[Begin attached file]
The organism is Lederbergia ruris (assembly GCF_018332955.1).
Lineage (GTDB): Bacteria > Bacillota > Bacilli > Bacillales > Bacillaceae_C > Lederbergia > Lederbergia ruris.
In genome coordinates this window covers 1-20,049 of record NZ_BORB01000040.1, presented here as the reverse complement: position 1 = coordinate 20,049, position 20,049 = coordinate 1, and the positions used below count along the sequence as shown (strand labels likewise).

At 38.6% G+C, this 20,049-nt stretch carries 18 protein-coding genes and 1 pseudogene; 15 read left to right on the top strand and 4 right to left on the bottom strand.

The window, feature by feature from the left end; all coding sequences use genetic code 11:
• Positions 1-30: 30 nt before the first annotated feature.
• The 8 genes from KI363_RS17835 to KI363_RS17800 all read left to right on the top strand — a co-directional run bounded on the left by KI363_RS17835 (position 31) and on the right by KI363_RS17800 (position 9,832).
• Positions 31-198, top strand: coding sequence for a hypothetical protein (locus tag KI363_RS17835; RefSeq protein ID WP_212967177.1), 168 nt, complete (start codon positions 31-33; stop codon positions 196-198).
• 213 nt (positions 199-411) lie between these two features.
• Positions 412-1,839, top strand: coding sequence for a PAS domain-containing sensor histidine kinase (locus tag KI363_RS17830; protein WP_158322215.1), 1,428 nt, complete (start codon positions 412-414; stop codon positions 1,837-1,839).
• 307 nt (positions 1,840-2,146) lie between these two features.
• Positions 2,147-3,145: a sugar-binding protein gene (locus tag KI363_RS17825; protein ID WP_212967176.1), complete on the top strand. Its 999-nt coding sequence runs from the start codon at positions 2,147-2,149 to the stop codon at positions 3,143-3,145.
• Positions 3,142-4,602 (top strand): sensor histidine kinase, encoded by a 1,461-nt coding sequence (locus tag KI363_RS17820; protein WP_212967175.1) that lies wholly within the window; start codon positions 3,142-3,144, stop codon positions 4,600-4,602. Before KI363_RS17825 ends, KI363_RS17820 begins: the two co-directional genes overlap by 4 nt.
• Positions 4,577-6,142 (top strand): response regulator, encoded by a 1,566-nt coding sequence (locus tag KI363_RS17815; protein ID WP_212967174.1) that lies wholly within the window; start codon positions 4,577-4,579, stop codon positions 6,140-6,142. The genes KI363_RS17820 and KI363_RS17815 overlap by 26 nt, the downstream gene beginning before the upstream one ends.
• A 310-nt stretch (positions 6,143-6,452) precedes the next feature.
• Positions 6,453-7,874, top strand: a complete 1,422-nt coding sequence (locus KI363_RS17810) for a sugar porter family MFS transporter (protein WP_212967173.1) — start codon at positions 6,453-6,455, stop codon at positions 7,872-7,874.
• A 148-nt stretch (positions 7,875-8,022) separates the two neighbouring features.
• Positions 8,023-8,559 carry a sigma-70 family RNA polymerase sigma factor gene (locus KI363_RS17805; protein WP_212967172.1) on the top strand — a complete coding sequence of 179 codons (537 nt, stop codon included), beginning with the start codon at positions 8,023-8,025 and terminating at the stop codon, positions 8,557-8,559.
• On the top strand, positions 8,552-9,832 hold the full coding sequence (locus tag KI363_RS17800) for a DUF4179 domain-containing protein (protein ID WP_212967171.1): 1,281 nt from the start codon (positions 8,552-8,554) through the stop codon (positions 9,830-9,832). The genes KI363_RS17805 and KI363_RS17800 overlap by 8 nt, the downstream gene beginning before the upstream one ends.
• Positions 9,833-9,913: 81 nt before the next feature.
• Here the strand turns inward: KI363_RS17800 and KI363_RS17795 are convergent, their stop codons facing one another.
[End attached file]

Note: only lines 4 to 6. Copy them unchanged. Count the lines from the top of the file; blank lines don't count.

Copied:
At 38.6% G+C, this 20,049-nt stretch carries 18 protein-coding genes and 1 pseudogene; 15 read left to right on the top strand and 4 right to left on the bottom strand.

The window, feature by feature from the left end; all coding sequences use genetic code 11:
• Positions 1-30: 30 nt before the first annotated feature.